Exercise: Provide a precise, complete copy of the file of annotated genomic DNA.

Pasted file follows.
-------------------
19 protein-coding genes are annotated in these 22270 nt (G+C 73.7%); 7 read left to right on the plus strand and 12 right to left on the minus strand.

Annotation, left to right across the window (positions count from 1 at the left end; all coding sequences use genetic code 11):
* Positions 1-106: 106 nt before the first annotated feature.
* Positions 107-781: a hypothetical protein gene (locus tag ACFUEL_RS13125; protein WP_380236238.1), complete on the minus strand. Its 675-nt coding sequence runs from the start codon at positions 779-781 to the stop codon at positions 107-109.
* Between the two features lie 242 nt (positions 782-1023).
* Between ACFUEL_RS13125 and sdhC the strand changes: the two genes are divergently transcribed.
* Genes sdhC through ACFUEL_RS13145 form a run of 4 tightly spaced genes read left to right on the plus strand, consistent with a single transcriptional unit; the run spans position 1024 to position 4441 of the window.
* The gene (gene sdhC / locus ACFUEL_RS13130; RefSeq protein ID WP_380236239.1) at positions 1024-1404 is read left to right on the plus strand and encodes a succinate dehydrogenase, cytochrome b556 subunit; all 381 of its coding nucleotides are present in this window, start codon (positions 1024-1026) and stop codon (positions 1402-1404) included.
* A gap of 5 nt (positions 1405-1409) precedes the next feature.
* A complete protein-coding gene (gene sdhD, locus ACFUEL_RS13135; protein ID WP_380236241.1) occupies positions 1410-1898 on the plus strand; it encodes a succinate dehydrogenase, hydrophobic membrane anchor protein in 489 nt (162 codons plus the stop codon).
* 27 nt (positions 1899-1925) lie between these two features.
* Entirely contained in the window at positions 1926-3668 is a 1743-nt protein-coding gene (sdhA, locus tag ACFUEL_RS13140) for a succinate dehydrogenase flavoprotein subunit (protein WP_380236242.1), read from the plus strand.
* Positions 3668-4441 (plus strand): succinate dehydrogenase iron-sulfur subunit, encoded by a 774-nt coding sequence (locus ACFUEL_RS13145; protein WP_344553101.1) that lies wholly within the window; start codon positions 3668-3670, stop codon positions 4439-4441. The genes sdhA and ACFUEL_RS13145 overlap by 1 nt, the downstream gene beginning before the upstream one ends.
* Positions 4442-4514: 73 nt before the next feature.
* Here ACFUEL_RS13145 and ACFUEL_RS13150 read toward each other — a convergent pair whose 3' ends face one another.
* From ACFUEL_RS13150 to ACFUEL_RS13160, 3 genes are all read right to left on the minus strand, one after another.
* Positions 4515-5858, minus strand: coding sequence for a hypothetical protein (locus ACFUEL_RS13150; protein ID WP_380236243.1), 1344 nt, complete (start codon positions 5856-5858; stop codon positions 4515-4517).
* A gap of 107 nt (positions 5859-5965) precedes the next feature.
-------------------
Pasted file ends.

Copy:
19 protein-coding genes are annotated in these 22270 nt (G+C 73.7%); 7 read left to right on the plus strand and 12 right to left on the minus strand.

Annotation, left to right across the window (positions count from 1 at the left end; all coding sequences use genetic code 11):
* Positions 1-106: 106 nt before the first annotated feature.
* Positions 107-781: a hypothetical protein gene (locus tag ACFUEL_RS13125; protein WP_380236238.1), complete on the minus strand. Its 675-nt coding sequence runs from the start codon at positions 779-781 to the stop codon at positions 107-109.
* Between the two features lie 242 nt (positions 782-1023).
* Between ACFUEL_RS13125 and sdhC the strand changes: the two genes are divergently transcribed.
* Genes sdhC through ACFUEL_RS13145 form a run of 4 tightly spaced genes read left to right on the plus strand, consistent with a single transcriptional unit; the run spans position 1024 to position 4441 of the window.
* The gene (gene sdhC / locus ACFUEL_RS13130; RefSeq protein ID WP_380236239.1) at positions 1024-1404 is read left to right on the plus strand and encodes a succinate dehydrogenase, cytochrome b556 subunit; all 381 of its coding nucleotides are present in this window, start codon (positions 1024-1026) and stop codon (positions 1402-1404) included.
* A gap of 5 nt (positions 1405-1409) precedes the next feature.
* A complete protein-coding gene (gene sdhD, locus ACFUEL_RS13135; protein ID WP_380236241.1) occupies positions 1410-1898 on the plus strand; it encodes a succinate dehydrogenase, hydrophobic membrane anchor protein in 489 nt (162 codons plus the stop codon).
* 27 nt (positions 1899-1925) lie between these two features.
* Entirely contained in the window at positions 1926-3668 is a 1743-nt protein-coding gene (sdhA, locus tag ACFUEL_RS13140) for a succinate dehydrogenase flavoprotein subunit (protein WP_380236242.1), read from the plus strand.
* Positions 3668-4441 (plus strand): succinate dehydrogenase iron-sulfur subunit, encoded by a 774-nt coding sequence (locus ACFUEL_RS13145; protein WP_344553101.1) that lies wholly within the window; start codon positions 3668-3670, stop codon positions 4439-4441. The genes sdhA and ACFUEL_RS13145 overlap by 1 nt, the downstream gene beginning before the upstream one ends.
* Positions 4442-4514: 73 nt before the next feature.
* Here ACFUEL_RS13145 and ACFUEL_RS13150 read toward each other — a convergent pair whose 3' ends face one another.
* From ACFUEL_RS13150 to ACFUEL_RS13160, 3 genes are all read right to left on the minus strand, one after another.
* Positions 4515-5858, minus strand: coding sequence for a hypothetical protein (locus ACFUEL_RS13150; protein ID WP_380236243.1), 1344 nt, complete (start codon positions 5856-5858; stop codon positions 4515-4517).
* A gap of 107 nt (positions 5859-5965) precedes the next feature.